The settling of Idaho was much later than in most other states, so the official state collection of most records only dates back to 1911. Some counties may have records to the 1870s but you will have to contact each clerk’s office to find out more about their archives. At least, that applies to vital records for Idaho genealogy.
Idaho Vital Records
The state keeps all birth records confidential for 100 years, which unfortunately excludes nearly all records they have on file. Death and marriage records are only kept private for 50 years. So doing any Idaho genealogy will be difficult unless you are searching for your own immediate relatives. Direct relatives (parent, child, spouse, sibling, grandparents and grandchildren) are exempt from the privacy rule and may make document requests.
Any requests you make for post-1911 material can go to the Bureau of Vital Records and Health Statistics in Boise. Their website has the forms you need, and you typically get a response back in about a week once they receive your application. Their office has no public counter service so you will have to mail it in.
Along with the forms containing all relevant info on the record you want, you also need to provide them with a photocopy of your own photo ID (both sides), your contact information and the search fee. Birth and marriage records are $13 but death certificates will cost you $14. These fees will get you a computer transcript of the record, certified by the state. If you want a photocopy of the original document, the fee goes up to $19. You will have to indicate which you want when you apply for the record.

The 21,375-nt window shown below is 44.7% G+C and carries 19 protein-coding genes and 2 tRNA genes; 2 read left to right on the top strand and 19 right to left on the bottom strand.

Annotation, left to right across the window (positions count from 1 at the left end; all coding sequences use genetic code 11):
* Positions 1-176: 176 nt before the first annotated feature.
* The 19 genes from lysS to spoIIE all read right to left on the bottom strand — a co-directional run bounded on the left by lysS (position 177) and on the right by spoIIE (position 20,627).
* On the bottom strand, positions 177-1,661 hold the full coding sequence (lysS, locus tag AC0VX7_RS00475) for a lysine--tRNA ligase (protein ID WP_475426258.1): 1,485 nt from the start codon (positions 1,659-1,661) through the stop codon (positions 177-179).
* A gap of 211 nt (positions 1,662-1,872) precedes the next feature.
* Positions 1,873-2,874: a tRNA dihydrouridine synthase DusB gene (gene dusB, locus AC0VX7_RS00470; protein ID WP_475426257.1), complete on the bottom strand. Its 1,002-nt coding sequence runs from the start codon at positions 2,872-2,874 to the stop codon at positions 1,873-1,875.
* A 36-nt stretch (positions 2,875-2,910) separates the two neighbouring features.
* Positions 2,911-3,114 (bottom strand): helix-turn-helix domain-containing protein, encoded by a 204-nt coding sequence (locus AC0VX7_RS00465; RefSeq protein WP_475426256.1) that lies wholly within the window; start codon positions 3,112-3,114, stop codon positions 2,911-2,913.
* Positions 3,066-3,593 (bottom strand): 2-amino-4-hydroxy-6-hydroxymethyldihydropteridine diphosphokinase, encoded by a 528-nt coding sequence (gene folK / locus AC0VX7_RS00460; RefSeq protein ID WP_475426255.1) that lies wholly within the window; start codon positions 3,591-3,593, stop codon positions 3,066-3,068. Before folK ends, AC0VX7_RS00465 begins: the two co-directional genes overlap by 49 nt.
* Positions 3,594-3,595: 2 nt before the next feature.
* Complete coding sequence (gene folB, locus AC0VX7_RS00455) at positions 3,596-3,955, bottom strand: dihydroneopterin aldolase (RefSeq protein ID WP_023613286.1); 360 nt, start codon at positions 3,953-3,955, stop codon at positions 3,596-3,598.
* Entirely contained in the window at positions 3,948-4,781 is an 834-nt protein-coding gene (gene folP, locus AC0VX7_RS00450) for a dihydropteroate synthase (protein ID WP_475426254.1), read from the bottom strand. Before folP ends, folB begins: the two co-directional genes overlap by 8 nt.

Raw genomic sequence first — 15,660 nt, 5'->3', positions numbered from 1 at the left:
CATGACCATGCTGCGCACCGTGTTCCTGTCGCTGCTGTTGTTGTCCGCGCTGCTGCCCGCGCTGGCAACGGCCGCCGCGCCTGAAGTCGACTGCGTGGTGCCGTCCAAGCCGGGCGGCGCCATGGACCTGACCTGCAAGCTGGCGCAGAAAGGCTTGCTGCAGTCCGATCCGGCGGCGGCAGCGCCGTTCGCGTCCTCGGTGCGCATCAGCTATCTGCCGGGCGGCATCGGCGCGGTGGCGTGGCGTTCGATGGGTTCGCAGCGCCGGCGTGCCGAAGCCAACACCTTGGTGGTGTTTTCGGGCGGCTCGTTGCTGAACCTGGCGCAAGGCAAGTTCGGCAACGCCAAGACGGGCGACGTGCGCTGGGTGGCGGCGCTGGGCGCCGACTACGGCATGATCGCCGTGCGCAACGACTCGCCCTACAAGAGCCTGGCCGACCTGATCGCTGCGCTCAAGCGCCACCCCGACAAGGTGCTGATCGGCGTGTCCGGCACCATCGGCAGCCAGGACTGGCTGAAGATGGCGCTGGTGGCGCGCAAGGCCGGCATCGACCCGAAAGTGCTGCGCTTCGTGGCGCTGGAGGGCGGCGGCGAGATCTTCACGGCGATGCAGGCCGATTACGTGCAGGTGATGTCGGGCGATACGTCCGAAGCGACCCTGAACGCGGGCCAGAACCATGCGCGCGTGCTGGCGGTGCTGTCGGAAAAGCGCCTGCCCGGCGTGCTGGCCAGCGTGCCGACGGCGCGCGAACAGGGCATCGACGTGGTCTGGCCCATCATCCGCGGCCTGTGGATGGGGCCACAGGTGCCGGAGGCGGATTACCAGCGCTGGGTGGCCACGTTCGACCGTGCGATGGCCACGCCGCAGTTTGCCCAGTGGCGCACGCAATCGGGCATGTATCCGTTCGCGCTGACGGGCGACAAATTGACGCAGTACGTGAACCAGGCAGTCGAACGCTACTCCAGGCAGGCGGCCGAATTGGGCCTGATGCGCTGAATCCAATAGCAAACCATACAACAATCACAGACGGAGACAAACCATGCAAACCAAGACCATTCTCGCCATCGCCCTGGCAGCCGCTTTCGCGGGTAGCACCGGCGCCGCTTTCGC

Birth, death and marriage records are very important in Idaho genealogy because they provide all the names and dates that make up a family tree. But you can do further research elsewhere.
Idaho State Historical Society
The Idaho State Historical Society maintains the State Archives, and their library has many collections of documents and microfilm that will be of use to most genealogists. They are located in Boise and open from Tuesday through Saturday. Their holdings include census records, naturalization records, pension documents, maps, photos, city directories, archived newspapers and a lot more.
Some of their indexes are searchable through their website so you can do further research into their material before going in person. If you are not able to get to Boise for your research, you can request assistance from their staff (for a fee). It typically costs around $10 to have someone produce a record for you, then you also need to cover the photocopy and postal charges. Still not a bad deal if you cannot get to Boise yourself.
If you are doing quite a bit of Idaho genealogy research, you may want to become a member of the Historical Society so that you can receive their regular newsletters, journals and admission to local historical sites. You do not have to be a member in order to use their public library resources though.